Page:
We were driving to the Georgia coast through little towns in which few people live and about which even fewer people know. It was near Appling County, I believe, when Tink remarked on something he saw.
“A funeral,” he said. “They’re all just leaving.”
I looked up from the passenger seat where I had been engrossed in work during much of the six-hour drive and turned toward the shady, hilltop cemetery that he was indicating. In the twinkling of an eye, my mind left the work that had me so absorbed. I shifted in my seat and looked at the shiny black limousine parked behind the hearse. The preachers lead the casket, the pallbearers tote the casket, the casket leads the family, the family leads the friends. I know the routine well.
The burial was over and the attendees, all clothed respectfully in black, were stepping gingerly back to their cars. There was little talk and no laughter. Some held hands while others held white tissues and dabbed at their eyes and noses.
“They’re returning from a new made mound,” I said ever so softly. “That’s what Daddy always said.”
A while back, a long-time family friend, Barbara, had joined us for a big, family holiday dinner celebration. The blessing was said then she turned to me, “I always remember your Daddy saying, every time he prayed, ‘Lord, comfort the heavy hearts of those who are returning from a new made mound.’” Her eyes teared and so did mine. It was such a tender prayer to whisper and language hearkening back to a by-gone era.
As a child growing up, I often heard Daddy use that term but I was probably 11 when I realized what it meant. I and my weekend shadow and cousin, Lynn, were sitting on the front row of church, our usual spot when Daddy used the illustration of a “new made mound” in his sermon one Sunday. The sermon, I think, had something to do with that it was too late to make a decision on eternity once death had come. He moved from the pulpit, his Bible tucked firmly in his right hand as it always was when he preached, and stepped closer to a side window. He motioned with his left hand toward the cemetery and grave that had been covered over the previous day.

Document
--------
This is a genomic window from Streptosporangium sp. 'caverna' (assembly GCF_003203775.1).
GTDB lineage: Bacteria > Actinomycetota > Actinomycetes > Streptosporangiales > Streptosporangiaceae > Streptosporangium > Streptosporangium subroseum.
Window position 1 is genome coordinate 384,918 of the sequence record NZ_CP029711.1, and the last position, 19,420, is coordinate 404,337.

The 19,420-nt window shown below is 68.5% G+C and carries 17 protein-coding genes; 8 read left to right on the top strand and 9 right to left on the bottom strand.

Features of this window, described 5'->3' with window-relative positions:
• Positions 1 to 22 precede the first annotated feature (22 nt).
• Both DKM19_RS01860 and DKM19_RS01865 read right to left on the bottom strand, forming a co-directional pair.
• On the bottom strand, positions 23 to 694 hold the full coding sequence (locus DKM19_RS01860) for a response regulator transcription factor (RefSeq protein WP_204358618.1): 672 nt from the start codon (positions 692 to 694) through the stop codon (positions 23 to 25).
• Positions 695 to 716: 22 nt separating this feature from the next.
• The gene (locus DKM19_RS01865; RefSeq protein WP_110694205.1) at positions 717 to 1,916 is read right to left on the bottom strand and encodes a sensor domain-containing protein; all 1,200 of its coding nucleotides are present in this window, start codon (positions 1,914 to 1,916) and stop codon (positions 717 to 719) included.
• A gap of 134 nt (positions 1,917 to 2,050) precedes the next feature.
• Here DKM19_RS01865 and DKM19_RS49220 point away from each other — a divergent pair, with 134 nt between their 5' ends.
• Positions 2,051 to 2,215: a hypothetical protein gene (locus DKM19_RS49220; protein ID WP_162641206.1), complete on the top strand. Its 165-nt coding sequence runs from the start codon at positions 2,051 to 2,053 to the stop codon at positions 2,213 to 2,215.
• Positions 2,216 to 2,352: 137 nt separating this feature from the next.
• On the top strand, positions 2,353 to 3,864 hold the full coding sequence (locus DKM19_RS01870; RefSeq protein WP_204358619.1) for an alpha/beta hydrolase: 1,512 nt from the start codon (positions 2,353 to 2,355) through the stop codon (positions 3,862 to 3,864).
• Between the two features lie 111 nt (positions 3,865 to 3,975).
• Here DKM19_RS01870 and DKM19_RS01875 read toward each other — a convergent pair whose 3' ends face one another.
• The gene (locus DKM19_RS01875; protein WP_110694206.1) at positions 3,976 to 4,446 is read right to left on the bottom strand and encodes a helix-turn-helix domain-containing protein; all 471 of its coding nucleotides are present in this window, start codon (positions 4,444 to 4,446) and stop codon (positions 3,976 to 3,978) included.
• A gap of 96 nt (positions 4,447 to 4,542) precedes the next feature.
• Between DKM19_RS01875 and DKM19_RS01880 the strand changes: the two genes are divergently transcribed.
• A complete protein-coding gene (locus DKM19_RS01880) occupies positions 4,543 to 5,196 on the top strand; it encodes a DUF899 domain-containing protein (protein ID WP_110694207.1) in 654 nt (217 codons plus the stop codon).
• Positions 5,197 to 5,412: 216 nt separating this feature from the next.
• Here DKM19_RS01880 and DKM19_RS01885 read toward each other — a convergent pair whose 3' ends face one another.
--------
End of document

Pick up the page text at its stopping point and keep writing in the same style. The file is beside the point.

“Once you’re layin’ under six feet of dirt and it’s a new made mound, it’ll be too late.” As usual, he made the declaration with conviction and compassion.
I looked out the window. I got it! The new made mound was the grave, the mountain of dirt created when the casket was laid in and the dirt piled up.
When I was a kid and saw folks returning from a grave service, it was a matter of course. Just one of those things that happened in life and places where people went like to the grocery store, school or church. I wasn’t uncaring, I was simply unknowing. But life is a great and mighty teacher.
If you’re willing to learn.
And if you do learn then you take your own sorrows, triumphs and tribulations and translate them into empathy and sympathy for others. Your heart feels what the heart of a stranger feels.
A wide-brimmed, black hat hid the face of fragile-sized woman as someone helped her walk along. I could not see her face but I could feel her sadness. A few feet behind, the gravediggers were hand shoveling the last bit of red-colored dirt over the casket of someone she loved. I whispered Daddy’s words for that trail of tears being dropped by that human train of sorrow.
This I’ve come to know too well: Daddy was so right. There is nothing sadder in this world than those who return from a grave where they have left a loved one buried beneath a new-made mound.
They need our prayers.
Ronda Rich, author of ‘What Southern Women Know (That Every Woman Should)’ writes the Dixie Diva column that appears in several newspapers.